Person of the Crowd: The Contemporary Art of Flânerie

by

Anthony Cunha

Mariko Mori, Tea Ceremony III, 1995, Laminated crystal print, 48 x 60 x 2 1/2 inches.  Collection of Peter Norton and Eileen Harris Norton, Santa Monica, CA, Photo: Anthony Cunha.

Steeped as we are in our field of clinical pharmacology, it was a literary colleague who, upon hearing our reports of the emerging drug’s discovery, directed our attention towards the analogy of the 19th century flâneur. So, upon further investigation the word became the hallmark of the drug’s title. Our favorite descriptive passages come from the French poet Charles Baudelaire’s essays in “The Painter of Modern Life and Other Essays.” Baudelaire summarizes the flâneur as a “gentleman stroller of city streets.” However, successive authors, artists and critics such as Edgar Allen Poe, Walter Benjamin, Situationists and Susan Sontag have helped us understand that the idea is much more complex and pervasive in our modern life. 

Little did we know that the idea itself might be considered “dandy” nowadays. We hope that we were not lead by a turtle, as some flâneur’s were rumored to do!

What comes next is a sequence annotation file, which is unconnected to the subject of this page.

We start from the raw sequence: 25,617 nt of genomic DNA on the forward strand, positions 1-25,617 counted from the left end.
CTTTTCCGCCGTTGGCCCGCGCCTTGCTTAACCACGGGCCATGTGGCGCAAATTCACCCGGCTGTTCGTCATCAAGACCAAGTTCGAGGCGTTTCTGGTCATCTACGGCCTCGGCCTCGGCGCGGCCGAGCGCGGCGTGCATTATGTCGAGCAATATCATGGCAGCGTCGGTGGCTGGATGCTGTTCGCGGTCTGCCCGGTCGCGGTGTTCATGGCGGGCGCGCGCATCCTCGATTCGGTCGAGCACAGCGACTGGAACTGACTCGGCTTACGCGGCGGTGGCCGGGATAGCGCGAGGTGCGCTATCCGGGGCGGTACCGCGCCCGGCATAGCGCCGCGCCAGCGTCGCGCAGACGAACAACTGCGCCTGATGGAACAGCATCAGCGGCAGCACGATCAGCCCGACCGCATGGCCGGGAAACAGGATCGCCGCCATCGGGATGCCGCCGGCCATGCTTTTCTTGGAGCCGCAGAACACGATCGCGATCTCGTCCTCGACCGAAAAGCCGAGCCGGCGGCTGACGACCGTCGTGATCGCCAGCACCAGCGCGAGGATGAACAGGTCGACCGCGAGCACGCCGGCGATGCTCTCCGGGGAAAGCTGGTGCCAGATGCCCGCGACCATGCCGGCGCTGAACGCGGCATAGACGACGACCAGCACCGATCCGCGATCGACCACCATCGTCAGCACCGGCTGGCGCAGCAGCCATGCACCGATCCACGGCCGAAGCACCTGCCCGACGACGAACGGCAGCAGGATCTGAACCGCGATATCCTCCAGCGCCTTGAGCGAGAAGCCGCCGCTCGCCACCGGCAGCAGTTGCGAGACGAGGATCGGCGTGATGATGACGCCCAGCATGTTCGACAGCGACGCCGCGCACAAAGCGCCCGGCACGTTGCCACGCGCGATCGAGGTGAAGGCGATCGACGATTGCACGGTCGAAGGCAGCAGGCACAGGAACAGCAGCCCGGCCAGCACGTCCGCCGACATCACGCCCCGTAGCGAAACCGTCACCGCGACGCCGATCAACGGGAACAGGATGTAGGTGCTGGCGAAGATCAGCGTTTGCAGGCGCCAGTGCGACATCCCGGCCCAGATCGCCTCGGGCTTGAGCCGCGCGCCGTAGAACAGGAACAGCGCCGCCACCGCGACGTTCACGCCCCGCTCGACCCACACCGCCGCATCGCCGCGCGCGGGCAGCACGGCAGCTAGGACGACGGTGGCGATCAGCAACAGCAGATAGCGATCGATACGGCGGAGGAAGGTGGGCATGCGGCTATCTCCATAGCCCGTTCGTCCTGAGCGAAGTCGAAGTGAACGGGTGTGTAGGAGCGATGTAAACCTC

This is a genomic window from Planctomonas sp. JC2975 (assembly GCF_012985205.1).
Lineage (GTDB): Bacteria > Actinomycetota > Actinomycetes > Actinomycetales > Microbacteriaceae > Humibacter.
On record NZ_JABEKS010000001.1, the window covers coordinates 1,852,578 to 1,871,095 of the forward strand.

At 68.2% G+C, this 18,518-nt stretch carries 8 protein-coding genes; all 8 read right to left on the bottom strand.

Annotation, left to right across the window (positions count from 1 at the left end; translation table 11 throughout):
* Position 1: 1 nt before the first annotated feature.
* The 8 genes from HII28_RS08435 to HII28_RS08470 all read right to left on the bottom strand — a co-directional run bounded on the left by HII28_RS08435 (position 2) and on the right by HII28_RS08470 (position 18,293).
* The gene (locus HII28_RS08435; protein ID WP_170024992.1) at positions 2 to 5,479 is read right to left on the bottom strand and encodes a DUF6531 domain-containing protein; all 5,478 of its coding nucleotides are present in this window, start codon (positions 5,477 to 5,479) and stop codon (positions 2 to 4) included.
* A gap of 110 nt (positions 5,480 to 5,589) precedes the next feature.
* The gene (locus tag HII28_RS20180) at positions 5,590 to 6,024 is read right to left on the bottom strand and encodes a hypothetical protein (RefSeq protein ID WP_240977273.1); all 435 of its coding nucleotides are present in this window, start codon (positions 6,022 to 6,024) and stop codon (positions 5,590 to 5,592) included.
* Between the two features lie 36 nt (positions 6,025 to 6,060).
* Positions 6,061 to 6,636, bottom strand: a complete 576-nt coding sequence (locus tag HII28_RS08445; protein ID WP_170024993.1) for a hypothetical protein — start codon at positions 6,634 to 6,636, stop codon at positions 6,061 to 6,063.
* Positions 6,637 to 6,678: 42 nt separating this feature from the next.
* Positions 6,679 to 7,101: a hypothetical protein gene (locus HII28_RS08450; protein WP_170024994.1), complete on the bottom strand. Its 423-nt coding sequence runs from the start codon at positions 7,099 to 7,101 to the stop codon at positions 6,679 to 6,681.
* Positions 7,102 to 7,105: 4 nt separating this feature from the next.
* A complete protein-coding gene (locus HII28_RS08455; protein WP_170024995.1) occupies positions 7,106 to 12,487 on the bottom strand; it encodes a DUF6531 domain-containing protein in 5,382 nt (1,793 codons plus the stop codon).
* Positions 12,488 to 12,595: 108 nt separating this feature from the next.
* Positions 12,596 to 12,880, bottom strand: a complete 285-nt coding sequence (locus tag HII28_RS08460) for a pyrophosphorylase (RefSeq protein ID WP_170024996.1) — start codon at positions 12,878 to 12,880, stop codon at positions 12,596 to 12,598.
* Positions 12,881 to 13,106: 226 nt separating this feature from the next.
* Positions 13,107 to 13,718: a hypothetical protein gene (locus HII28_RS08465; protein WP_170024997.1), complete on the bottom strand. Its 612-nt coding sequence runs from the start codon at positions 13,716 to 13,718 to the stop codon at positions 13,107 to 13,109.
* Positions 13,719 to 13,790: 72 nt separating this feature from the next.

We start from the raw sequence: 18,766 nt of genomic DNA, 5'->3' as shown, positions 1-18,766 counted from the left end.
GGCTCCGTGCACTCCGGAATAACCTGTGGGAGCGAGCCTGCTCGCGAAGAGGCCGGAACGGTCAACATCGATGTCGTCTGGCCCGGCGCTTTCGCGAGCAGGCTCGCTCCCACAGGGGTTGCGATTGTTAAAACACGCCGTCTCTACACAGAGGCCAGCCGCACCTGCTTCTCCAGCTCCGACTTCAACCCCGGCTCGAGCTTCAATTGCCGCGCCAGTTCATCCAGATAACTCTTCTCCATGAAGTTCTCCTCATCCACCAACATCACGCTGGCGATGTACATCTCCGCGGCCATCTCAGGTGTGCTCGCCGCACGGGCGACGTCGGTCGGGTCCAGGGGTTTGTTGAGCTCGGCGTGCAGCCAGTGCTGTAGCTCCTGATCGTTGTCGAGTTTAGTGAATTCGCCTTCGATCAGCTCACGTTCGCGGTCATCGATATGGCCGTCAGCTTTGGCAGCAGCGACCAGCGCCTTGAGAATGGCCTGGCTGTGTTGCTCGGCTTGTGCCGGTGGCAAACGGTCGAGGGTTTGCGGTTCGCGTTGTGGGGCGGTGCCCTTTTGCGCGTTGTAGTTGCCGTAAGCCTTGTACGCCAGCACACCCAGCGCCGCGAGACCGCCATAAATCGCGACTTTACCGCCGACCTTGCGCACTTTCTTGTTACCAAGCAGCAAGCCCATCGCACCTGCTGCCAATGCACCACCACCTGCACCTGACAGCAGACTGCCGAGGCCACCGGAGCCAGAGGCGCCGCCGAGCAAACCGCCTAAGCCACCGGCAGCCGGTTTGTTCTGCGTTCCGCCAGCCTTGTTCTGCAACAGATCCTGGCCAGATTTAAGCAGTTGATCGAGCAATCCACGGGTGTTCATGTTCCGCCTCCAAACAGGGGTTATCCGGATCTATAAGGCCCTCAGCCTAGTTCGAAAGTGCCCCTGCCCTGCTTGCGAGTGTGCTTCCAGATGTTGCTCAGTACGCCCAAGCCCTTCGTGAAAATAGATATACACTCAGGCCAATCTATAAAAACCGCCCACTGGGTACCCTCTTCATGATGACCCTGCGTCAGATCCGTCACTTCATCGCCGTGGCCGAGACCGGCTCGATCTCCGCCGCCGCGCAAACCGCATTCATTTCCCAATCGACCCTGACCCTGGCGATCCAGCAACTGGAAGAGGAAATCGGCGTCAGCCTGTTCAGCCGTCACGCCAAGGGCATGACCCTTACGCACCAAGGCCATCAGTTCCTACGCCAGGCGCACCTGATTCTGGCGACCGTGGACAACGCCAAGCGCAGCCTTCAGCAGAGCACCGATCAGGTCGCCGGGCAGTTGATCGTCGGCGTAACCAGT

An example of this currency is an exhibition that we thought we would bring to your attention before it closes soon on April 13. It is itself an opportunity to be a flâneur of the museum (another sociological spin-off!) and a list of well-known artists more or less related to the topic. Our favorite inspiration is Francis Alÿs. Person of the Crowd is curated by Thom Collins, Director and on view from January 20-April 13, 2008. Neuberger Museum of Art, SUNY Purchase, Purchase NY

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2 Responses to “Person of the Crowd: The Contemporary Art of Flânerie”

  1. SL New Design Pills are IN « Virta-Flaneurazine Says:

    […] forth along them repeatedly (See figure 2 below). While this shows a consistency with aspects flâneurism such as window shopping or voyeurism,  it will also lead to less adventurous walks which are also […]

  2. European Market Potential « Virta-Flaneurazine Says:

    […] Judging from a rather extensive  reaction in Europe to the launch of the Virta-Flaneurazine in September of 2009, it seems to be the case that in the United States, few people wander without purpose or objectives, with the possible exception of George W. Bush. Now that the election is behind us, we might see if the Obama Administration creates different atmosphere. Will people consider other modes of living other than the straight line to cash or overworked economic productivity? Of course Europe has a long-standing tradition of considering a wider view of living and enjoying life. Paris is of the quintessential site of wanderment and the 19th-century flâneur:  […]

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